Lunchtime Links: Keep Your Assets Safe From Theft
One association's embezzlement case and lessons from a leader who's been there. Also: an online tool that might help you make the case for diverse panels.
You think it can’t happen to you… until it does. And in the case of one association, it just did.
The dangers of embezzlement, and more, in today’s Lunchtime Links:
Caught redhanded: Has your association ever caught an employee or someone else stealing funds? It’s not unheard-of. On Monday, an employee of a company that processes checks for the Democratic Governors Association was arrested after allegedly stealing $274,000 from the group over a two-year period. As it turns out, Wes Trochlil of Effective Database Management dealt with a similar situation roughly two decades ago, and he shared his story earlier today—and the lessons he learned. “Every organization, regardless of size, regardless of culture, and regardless of perceived staff loyalty, is susceptible to staff embezzlement,” he writes. How do you secure your association’s assets?
Considering diversity in event planning: Just in time for International Women’s Day, the Event Manager Blog’s Julius Solaris has help for planning diverse panels at your events, especially at tech conferences, where men are often overrepresented. That’s why the tool Solaris found, a calculator created by developer Aanand Prasad that can break down diversity distribution by the size of your audience, might prove useful. “The calculator Aanand created is a scientific reply to a weak argument,” Solaris explains. “It is a very valuable answer to those stubborn decision makers who believe only [in] numbers.”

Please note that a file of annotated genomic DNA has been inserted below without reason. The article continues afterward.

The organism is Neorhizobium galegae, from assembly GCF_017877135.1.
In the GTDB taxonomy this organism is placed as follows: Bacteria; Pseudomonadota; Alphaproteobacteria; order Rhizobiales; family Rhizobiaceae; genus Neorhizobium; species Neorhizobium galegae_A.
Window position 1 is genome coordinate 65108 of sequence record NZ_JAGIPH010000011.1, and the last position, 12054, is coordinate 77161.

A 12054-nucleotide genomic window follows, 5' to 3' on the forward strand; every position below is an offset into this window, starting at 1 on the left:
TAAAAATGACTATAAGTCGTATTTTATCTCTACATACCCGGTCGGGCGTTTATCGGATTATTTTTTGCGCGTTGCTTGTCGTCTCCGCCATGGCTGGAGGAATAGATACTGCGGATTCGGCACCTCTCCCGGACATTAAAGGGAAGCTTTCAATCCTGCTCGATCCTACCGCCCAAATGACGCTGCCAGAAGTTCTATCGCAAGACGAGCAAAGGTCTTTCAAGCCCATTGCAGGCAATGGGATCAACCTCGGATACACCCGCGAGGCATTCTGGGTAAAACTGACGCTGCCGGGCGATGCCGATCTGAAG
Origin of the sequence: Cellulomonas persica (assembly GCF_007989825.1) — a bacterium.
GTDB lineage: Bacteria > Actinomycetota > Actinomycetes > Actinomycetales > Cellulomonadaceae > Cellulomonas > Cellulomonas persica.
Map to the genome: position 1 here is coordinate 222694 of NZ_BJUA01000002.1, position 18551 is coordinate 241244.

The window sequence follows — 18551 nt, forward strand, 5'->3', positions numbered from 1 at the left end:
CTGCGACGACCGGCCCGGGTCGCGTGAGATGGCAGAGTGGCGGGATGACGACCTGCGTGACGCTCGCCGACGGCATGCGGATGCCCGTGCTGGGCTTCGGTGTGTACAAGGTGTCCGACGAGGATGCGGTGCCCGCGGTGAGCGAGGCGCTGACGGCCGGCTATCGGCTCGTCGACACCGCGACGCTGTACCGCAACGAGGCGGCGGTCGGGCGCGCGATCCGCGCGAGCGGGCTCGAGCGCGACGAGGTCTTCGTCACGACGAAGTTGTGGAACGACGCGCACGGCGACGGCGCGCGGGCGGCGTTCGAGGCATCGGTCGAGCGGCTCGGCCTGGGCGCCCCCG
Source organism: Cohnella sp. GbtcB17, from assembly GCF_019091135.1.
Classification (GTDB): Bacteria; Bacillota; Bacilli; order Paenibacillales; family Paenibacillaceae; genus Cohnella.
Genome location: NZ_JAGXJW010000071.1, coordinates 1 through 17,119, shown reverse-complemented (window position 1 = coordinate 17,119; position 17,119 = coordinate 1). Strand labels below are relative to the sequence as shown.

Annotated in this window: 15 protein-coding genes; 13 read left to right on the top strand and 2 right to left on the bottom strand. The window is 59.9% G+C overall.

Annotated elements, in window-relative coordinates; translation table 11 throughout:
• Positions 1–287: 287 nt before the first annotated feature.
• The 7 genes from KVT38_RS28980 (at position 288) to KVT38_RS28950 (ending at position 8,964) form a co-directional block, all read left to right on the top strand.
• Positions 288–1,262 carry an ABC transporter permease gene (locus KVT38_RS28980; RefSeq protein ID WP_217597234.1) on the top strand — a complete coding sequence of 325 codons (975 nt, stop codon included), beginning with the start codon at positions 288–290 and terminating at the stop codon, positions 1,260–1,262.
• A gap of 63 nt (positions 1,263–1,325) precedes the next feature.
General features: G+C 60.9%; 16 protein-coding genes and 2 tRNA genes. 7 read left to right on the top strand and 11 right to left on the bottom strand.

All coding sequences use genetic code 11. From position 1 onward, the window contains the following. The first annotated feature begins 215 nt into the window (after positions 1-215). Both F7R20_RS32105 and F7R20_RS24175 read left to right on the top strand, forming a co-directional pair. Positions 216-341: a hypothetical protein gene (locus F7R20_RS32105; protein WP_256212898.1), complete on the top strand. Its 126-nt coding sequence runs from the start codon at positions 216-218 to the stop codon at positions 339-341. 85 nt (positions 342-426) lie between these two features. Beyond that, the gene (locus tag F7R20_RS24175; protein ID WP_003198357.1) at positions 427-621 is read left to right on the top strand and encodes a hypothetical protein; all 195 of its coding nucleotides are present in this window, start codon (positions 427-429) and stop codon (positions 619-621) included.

PowerPoint’s iPad competition: Think you might want to try a different approach to your next deck, say something a little less, um, annoying to use? Instead of suffering another death by PowerPoint, consider a new tool. Mashable points us in the direction of Haiku Deck, sort of an Instagram-style app for creating presentations on the fly. The app, which allows for quick online sharing and quicker presentations, is built around simplicity, with only a handful of options available for each slide. The app, downloaded 250,000 times, has already built a little bit of an audience—but could it make sense for you? Check out Mashable for more details.
What’s on your plate today? Tell us about it in the comments.